Barriers to Education—Cost
February 21, 2018
College is expensive; no one will deny that. According to CollegeBoard, in the past decade alone (2007-2017), tuition rates rose 26% at private nonprofit colleges and 37% at public four-year colleges. Those rates jump to 129% and 213% respectively when comparing current tuition with that of just 30 years ago, accounting for inflation. With no end in sight to the continual increase in the cost of an education, low and middle income students are facing more difficult choices than ever.
The rising cost of academia is forcing us to place a cost value on college education — an invaluable commodity. Is an education worth $45,000 in student loan debt? Is it worth going to your last-choice school because it's the cheapest? Is it worth working two jobs and falling asleep in class to make tuition payments? These are just a few of the questions students must grapple with before setting foot on-campus or enrolling online. And for many, these questions are daunting enough to make them believe that college is not a serious option for them, no matter its value.
Students are experiencing sticker shock. What used to be the affordable options of two- and four-year public colleges are no longer easily paid for by part-time and summer jobs, and the threat of student loan debt looms ever present. For those who don't have significant family financial contributions, college can suddenly seem very out of reach, which is why we wanted to use this edition of our Barriers in Education series to explore one of the largest deterrents to higher education: cost.
Our panel, comprised of college planning and financial aid experts from universities, nonprofits, and financial institutions, spoke with us about how we can help students plan for college and take advantage of all the resources available to them. Emphasizing above all that students should wait to see what all their financial offers are before ruling out any schools — sometimes the school you least expect can offer you the most money. We cannot let rising costs become a discouraging barrier for students wishing to gain an education. Read on to learn about resources and support that can help student see the true value of a college education.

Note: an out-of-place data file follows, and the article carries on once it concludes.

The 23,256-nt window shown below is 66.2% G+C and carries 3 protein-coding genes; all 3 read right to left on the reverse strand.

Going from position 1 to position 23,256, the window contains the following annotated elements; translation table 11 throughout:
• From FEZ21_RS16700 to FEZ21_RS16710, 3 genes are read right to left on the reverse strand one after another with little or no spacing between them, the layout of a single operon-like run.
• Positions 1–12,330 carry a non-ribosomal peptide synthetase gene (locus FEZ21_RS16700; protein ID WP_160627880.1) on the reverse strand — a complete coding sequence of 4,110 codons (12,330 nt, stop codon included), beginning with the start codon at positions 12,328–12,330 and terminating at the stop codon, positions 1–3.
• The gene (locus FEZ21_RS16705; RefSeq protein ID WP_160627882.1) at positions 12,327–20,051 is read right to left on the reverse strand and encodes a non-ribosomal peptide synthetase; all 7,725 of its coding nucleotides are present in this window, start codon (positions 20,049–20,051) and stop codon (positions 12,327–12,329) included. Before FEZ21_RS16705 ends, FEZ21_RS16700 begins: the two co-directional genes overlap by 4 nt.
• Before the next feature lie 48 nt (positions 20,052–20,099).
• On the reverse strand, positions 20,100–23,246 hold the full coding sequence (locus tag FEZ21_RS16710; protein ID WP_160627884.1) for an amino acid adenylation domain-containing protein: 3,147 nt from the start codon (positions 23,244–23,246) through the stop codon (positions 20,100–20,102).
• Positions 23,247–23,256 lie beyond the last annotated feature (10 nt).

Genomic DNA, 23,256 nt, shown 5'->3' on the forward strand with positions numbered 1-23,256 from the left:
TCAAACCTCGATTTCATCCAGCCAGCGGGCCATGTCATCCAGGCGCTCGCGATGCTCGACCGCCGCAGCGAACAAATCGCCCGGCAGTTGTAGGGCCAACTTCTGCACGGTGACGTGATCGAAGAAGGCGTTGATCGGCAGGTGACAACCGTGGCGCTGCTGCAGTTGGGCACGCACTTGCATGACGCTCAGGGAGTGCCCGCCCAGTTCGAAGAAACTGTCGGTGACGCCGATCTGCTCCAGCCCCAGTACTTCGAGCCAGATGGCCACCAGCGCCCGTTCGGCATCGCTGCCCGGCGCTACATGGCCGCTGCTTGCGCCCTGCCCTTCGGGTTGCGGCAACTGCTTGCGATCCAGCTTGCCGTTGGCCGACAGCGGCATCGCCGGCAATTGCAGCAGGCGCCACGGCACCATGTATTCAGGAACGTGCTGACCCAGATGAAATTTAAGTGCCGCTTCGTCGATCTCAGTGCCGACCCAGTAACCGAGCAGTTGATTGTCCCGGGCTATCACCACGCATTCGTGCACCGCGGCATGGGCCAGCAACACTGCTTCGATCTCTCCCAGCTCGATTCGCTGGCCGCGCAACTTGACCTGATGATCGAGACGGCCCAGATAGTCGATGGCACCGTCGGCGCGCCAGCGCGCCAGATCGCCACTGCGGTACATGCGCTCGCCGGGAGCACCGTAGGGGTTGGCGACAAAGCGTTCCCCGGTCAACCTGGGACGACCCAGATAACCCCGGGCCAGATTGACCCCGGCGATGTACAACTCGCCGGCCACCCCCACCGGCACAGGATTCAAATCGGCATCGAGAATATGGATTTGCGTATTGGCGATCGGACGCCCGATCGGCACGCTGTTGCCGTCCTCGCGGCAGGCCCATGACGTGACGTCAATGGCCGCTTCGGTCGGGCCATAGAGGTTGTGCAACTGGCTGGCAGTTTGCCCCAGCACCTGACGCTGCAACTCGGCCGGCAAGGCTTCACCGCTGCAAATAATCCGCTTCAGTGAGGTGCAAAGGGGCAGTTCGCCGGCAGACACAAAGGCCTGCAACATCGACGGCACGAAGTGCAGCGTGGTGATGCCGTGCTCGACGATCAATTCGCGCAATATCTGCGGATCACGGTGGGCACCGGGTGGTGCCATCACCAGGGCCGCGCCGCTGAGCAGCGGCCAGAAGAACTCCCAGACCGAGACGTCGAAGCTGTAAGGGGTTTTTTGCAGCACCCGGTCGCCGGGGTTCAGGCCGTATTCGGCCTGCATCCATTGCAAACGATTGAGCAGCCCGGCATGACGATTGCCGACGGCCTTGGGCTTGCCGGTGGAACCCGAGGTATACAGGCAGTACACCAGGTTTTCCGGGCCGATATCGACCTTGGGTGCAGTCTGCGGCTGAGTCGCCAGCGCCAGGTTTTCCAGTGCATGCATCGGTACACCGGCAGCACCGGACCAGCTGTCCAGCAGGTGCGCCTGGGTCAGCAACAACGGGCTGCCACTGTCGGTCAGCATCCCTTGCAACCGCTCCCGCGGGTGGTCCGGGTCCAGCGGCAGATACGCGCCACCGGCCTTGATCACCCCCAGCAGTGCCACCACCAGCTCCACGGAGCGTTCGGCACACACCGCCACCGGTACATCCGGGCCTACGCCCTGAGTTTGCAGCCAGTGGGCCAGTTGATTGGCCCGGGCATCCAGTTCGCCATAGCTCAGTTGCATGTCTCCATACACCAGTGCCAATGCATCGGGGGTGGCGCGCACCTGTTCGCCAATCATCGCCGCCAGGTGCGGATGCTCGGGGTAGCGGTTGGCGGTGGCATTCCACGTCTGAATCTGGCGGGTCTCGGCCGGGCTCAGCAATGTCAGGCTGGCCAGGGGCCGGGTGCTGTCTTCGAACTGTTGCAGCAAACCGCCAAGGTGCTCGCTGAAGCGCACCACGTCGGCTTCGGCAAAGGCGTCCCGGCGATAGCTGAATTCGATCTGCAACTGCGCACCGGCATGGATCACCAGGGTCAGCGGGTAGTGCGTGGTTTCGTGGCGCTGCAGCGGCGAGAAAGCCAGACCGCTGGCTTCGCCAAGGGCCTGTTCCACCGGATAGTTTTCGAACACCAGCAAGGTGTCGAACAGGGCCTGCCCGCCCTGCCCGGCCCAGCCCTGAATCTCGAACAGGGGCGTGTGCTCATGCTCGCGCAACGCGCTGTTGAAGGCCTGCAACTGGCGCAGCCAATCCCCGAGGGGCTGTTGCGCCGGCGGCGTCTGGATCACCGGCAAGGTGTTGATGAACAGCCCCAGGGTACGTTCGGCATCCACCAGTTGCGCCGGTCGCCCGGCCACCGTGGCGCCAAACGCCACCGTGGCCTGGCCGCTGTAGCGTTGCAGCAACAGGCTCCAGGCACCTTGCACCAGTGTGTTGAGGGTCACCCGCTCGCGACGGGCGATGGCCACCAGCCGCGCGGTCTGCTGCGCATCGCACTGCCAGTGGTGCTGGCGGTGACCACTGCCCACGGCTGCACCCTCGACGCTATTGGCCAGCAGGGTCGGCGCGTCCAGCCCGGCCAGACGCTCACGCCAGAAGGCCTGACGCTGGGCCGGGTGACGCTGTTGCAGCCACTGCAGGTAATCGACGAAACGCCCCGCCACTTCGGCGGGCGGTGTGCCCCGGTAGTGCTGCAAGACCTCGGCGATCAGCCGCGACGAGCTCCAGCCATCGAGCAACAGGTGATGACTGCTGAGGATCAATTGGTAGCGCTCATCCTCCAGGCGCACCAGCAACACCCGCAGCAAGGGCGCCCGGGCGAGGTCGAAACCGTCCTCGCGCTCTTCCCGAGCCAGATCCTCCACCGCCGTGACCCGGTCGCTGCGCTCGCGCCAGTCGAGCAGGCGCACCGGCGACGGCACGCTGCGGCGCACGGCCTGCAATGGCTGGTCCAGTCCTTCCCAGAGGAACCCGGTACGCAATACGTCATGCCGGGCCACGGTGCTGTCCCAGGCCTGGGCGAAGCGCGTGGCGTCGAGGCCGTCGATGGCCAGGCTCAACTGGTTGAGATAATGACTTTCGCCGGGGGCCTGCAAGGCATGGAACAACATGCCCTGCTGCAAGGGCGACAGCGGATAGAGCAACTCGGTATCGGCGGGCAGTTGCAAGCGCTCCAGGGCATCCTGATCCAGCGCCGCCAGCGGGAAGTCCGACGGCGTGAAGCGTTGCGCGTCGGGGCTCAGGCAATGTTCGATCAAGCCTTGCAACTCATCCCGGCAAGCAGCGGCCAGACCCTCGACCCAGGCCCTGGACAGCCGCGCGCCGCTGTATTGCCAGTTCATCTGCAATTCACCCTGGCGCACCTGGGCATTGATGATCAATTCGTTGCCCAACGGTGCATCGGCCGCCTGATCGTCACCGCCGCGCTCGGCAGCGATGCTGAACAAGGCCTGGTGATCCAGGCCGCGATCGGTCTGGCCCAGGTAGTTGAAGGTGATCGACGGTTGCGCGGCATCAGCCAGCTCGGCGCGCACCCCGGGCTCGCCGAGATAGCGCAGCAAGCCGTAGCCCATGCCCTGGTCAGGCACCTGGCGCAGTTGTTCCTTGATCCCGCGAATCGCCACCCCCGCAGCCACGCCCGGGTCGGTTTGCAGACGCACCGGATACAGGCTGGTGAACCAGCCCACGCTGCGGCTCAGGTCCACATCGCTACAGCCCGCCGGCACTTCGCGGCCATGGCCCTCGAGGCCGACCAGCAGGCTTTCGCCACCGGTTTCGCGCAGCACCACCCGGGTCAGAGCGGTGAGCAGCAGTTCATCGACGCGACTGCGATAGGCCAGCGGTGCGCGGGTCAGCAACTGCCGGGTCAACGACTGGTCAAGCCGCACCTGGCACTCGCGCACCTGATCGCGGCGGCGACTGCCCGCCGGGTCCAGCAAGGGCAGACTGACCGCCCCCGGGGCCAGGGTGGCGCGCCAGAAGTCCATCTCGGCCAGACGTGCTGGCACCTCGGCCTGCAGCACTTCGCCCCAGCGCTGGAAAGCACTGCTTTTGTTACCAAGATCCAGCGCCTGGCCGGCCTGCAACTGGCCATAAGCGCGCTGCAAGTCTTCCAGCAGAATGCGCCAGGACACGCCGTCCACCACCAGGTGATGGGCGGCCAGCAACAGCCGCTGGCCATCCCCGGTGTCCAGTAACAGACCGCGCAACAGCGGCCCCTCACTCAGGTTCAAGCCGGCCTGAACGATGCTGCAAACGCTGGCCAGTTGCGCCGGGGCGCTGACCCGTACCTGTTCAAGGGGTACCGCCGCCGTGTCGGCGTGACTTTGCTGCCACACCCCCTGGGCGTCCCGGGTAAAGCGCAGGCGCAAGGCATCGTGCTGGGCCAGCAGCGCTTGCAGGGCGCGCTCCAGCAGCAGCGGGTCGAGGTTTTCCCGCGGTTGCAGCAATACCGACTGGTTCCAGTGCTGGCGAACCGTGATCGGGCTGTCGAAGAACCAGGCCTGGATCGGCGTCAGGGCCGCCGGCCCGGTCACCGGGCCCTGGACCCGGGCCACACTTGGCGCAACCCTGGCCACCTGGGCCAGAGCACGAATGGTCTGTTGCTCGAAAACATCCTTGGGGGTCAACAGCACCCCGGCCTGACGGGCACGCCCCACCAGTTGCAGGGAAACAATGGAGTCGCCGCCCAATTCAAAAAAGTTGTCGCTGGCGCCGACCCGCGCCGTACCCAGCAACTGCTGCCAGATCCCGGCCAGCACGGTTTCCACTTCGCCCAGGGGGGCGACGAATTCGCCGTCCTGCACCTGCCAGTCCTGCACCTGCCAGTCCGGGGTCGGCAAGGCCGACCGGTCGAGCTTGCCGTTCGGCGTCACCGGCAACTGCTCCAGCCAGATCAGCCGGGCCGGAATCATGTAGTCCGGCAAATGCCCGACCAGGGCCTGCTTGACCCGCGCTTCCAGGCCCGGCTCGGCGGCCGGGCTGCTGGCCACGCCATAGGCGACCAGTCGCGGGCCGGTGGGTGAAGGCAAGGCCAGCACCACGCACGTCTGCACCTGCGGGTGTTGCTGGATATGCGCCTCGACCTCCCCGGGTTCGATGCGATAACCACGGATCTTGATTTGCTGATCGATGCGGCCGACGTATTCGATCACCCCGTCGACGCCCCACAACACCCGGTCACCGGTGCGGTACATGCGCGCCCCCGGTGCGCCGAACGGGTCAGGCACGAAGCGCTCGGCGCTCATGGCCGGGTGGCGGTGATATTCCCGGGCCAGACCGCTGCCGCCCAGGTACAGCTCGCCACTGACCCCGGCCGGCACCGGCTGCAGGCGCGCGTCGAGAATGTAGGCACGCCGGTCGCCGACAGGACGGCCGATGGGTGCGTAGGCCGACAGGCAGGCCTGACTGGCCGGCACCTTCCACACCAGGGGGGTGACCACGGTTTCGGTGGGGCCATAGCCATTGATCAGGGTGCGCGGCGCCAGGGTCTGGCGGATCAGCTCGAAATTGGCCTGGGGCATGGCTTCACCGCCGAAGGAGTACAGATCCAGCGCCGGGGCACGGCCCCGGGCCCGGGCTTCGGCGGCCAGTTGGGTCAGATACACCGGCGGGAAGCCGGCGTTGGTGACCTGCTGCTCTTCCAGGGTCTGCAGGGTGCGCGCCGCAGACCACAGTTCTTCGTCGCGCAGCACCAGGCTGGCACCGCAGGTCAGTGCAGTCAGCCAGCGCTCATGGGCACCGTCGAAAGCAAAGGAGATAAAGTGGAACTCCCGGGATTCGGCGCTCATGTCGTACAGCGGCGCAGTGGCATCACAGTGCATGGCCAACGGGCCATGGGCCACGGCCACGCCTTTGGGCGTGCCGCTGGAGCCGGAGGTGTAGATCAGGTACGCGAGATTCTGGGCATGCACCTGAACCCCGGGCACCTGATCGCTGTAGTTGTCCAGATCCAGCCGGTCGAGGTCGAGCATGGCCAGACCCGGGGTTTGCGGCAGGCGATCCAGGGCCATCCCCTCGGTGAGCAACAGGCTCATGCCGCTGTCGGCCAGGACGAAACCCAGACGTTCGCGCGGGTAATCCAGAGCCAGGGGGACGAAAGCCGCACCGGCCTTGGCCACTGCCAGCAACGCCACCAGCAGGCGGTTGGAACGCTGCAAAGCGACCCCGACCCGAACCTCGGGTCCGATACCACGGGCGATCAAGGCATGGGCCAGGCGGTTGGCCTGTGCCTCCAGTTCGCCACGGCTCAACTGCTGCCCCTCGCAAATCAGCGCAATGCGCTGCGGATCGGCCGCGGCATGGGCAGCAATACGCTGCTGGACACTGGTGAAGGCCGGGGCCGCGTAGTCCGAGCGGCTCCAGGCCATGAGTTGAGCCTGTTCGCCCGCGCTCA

People really need to think outside the box when it comes to scholarships. They also need to look in their own backyard first. Local scholarships may be smaller, but they add up, and competition is less fierce. I tell all my students to get on Google and search their hobbies, accomplishments, and interests that are unrelated to school along with the word 'scholarship'.
By Abril Hunt
Manager of Outreach and Financial Literacy for ECMC
CAN YOU TELL US A BIT ABOUT YOUR HISTORY AND PERSONAL EXPERIENCE WORKING WITH ECMC HELPING STUDENTS PLAN THEIR FINANCIAL PATH TOWARDS COLLEGE?
I have been counseling students with challenges related to paying for and staying in college for two decades. I have worked at 2-year, 4-year, and graduate schools, as well as a career college. When working with students and their parents on issues related to paying for school I regularly draw from the challenges I had as a first-generation student.
WHY DOES THE COST OF ATTENDING COLLEGE FUNCTION AS SUCH A DETERRENT FOR STUDENTS?
It's a lot of money! Traditional students have a hard time getting past the sticker shock of a four-year degree. You can explain the cost vs. benefits, but many don't have enough life experience to relate. I also think there is a fear of the unknown and all the "what ifs" – What if I run out of money? What if I flunk out? What if I can't find a job after graduation? What if I lose my job and can't afford to repay my loans?
WHAT ARE SOME OF THE COMMON MISCONCEPTIONS ABOUT PAYING FOR COLLEGE?
Many people think there is only one path to college graduation. However, not all students attend full time for four years, especially non-traditional and commuter students who have to balance work, family, and school. Students may also choose to study half time or three-quarters time, and take a semester or two off to work and save money. Many schools offer a tuition discount for students taking between 12-18 credits. That could be two extra classes per term, which accelerates your pace towards a degree.
Another misconception students have is that they won't qualify for financial aid. This is probably the most pervasive myth out there. While it's correct that there is an income threshold for need-based aid, all FAFSA filers, regardless of their parents' income, qualify for unsubsidized Direct Loans and PLUS loans. It's so important to fill out the FAFSA every year regardless of your current income. You never know what the future holds. It also is helpful to work with a financial aid counselor, who can help you complete the form.